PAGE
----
Flood runs into the post. No try is scored.

After a moment to reflect on what happens, Flood gets back up and walks back into position, hands holding arms, seemingly cradling a very thin baby. The look of pain on his face is just strong enough to sell you a half-second of guilt as you chortle your way to YouTube’s ‘Watch Again’ button. The internet contains the near-complete sum of human knowledge, ready for consumption, but there’s only one clip of the then-incumbent England fly-half ricocheting off an inanimate object, at least until George Ford bounces off James Haskell.

It’s no wonder Steven Spielberg wanted to adapt the moment into a feature

film, because it’s as perfect a moment of physical comedy as you’ll ever see. As a single, composed visual gag, it’s genuinely verging on Buster Keaton. The 10-10 scoreline and proximity to the line means the stakes are incredibly high. This moment could decide not just the game, but potentially two teams’ seasons. As such, our eyes follow Flood. We’re invested in the drama, we want to know the outcome, we want to know whether or not he manages to ground the ball. And then, from nowhere, comes the ragdoll slapstick. Flood hits the post, and his whole body crumples. It carves in on itself, almost unnaturally. He goes from running forward at full pelt to bending backwards. That kind of forward-backwards action creates a comic juxtaposition that is visual, instantaneous and incredibly pure. The comic beat is funny because we could, or even should, see it coming, but our investment in the stakes means we don’t. The posts are in shot the entire time. Flood is running in their general direction. The possibility that he could hit them is there. Good joke construction dictates that nothing in the punchline is new, or cheated, but constructed from the elements we already have. The rugby gods (Or at least the Sky Sports director) has given us the ingredients of the joke from the beginning, in shot the entire time. The only element that isn’t in frame from the lineout-offset is Flood himself, who enters already at top speed, raising the stakes even further. The joke plays out with tensions high, allowing for a bigger laugh. The more it’s needed, the greater the comic relief. Life doesn’t often throw you moments of such pure comedy, but when it does, you have to watch them on YouTube at least once a month and laugh at a man who seemed to seriously hurt his shoulder’s expense.

It’s undoubtedly an amazing moment, but there was a big question mark over how Spielberg was going to keep the film engaging for two hours when the moment itself lasted mere seconds. The same question hung over last year’s Sully: Miracle on the Hudson, also starring Tom Hanks, who seems to be building a real niche. However, Spielberg solved this by choosing to delve into the personal history of the post. It’s a remarkable story. Growing up in New York City, the tall lump of metal had dreamt of being a rugby post ever since she saw a clip of Gareth Edwards scoring against one on TV. However, the post was unanimously told this simply isn’t an option. This is New York. A long lump of metal like her has two choices: ladder, or a drainpipe. The bulk of the film plays out as the inspirational true story of how she went on to prove everyone wrong, and become one of the most famous posts in rugby history. Using the CGI youngface technology rom the start of Ant-Man that de-aged Michael Douglas to looked like Michael Douglas rather than a melting waxwork of himself, Streep plays the post at all ages. It’s amongst her most startling performances, and a fourth Oscar at this point feels like a formality.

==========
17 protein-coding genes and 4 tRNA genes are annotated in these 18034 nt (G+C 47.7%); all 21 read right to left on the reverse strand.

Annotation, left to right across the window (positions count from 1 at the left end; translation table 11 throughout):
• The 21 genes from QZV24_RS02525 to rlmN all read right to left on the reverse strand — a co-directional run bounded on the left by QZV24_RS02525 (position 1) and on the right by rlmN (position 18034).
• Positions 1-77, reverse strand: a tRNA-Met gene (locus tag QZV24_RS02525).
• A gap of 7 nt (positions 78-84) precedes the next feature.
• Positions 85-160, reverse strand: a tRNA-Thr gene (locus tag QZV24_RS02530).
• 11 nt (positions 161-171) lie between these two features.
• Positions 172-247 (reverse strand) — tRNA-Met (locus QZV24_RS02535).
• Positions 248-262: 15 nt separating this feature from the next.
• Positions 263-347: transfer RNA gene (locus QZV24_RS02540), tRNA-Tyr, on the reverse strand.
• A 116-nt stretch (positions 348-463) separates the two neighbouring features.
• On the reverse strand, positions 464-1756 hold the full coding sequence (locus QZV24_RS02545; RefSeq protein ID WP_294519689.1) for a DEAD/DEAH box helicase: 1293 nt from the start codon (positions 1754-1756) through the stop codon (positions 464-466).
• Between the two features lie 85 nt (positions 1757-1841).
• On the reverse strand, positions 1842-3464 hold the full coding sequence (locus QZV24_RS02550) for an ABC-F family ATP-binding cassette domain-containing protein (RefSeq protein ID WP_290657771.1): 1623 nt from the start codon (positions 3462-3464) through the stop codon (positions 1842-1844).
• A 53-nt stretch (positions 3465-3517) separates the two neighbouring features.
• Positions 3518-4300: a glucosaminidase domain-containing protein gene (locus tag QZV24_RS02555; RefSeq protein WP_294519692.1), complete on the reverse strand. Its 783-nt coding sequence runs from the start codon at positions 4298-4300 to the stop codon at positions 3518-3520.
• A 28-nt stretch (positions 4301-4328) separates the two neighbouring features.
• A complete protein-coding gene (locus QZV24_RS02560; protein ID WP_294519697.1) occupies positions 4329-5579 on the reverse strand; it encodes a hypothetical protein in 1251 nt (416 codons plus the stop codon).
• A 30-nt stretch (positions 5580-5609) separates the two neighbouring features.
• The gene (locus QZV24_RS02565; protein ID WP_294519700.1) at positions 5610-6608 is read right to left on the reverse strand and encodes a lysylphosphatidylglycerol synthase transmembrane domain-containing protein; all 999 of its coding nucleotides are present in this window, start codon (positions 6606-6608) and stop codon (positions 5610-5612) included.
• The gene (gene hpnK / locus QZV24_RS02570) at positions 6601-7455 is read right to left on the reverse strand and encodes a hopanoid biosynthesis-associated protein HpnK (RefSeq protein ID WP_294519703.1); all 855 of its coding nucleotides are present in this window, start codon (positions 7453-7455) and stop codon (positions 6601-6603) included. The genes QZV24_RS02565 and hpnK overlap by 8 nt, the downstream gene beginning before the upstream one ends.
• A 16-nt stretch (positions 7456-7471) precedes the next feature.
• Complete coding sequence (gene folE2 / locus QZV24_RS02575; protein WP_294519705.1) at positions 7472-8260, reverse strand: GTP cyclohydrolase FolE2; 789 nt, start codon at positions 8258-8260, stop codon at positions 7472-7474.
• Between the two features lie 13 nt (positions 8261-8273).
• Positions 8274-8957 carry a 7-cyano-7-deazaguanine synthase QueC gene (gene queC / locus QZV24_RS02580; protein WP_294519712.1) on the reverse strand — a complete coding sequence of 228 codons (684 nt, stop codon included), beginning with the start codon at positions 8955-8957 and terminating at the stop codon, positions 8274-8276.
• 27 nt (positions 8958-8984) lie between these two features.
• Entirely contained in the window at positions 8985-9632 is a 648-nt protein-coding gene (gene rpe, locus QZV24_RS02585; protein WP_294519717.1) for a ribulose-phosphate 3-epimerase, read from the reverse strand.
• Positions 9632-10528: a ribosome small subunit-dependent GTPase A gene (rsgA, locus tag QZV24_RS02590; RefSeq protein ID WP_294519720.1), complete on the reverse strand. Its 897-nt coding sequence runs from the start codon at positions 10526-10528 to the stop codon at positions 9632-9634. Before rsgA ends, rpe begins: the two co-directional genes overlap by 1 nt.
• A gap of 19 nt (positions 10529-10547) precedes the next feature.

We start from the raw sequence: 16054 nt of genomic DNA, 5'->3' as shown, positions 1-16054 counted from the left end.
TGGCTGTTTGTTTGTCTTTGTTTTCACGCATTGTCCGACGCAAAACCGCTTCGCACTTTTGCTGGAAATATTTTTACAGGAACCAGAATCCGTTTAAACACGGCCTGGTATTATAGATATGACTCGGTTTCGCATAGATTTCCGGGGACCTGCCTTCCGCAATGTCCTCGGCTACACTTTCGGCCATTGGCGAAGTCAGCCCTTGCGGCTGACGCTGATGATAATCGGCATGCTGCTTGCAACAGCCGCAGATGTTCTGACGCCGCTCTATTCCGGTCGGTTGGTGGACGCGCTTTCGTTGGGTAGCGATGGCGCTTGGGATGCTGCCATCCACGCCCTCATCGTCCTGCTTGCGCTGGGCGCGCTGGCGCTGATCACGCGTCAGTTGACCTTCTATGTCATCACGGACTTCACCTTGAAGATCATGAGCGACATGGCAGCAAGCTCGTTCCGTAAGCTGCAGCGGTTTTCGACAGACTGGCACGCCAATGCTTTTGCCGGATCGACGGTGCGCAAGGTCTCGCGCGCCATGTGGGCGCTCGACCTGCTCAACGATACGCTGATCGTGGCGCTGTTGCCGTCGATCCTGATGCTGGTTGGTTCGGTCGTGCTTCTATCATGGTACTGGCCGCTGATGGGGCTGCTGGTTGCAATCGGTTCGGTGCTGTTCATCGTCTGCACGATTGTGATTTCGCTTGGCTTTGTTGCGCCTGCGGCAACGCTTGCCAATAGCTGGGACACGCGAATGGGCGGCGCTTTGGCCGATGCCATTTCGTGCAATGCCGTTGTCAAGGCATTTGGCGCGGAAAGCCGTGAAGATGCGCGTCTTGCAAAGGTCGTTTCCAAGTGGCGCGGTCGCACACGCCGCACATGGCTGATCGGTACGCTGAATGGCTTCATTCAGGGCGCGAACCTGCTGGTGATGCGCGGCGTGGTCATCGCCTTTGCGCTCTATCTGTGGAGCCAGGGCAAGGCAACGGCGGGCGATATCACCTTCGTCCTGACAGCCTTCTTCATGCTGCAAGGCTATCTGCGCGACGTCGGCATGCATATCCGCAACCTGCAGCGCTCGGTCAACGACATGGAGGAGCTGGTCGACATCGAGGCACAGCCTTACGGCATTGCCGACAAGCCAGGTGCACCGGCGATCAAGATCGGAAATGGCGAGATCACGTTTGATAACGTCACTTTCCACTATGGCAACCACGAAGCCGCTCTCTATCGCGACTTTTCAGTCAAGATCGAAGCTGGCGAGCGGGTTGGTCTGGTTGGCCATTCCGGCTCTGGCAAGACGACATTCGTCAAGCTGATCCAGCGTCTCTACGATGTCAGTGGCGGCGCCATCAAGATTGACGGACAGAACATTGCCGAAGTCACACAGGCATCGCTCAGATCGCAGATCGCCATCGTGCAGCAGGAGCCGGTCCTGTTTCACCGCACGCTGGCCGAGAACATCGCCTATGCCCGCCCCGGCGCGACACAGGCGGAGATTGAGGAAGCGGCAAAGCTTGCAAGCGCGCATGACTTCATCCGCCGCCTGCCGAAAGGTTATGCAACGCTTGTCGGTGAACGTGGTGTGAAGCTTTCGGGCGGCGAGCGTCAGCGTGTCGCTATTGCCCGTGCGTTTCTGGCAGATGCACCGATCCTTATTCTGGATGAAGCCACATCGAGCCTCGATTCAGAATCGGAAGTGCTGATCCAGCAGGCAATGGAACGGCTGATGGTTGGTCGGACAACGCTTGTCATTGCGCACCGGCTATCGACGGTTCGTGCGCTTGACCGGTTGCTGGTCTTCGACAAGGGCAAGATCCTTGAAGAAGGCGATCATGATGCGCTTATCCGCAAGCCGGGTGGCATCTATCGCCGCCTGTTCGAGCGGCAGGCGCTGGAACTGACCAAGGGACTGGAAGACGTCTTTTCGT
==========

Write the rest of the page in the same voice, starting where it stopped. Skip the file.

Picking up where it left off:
Seeing rugby receive this kind of Hollywood treatment is a real step forward for Brett Gosper and those hoping to see the game ‘Break America’. And for cinemagoers, it’s great to see a moment of such levity celebrated amongst the stack of films we admire more than love. The film may circle in one the post, but really, there was one man who made this all possible. Toby Flood, if you’re reading this, I just want to say thank you. Your blitzed arm was worth it for the joy it brought to so many other people, and the thousands more who will discover it thanks to Steven Spielberg’s remarkable new film.

The Post is released in US cinemas on January 12th, one day before the fifth anniversary of Toby Flood running into the post, and in the UK the following week.


What do you reckon?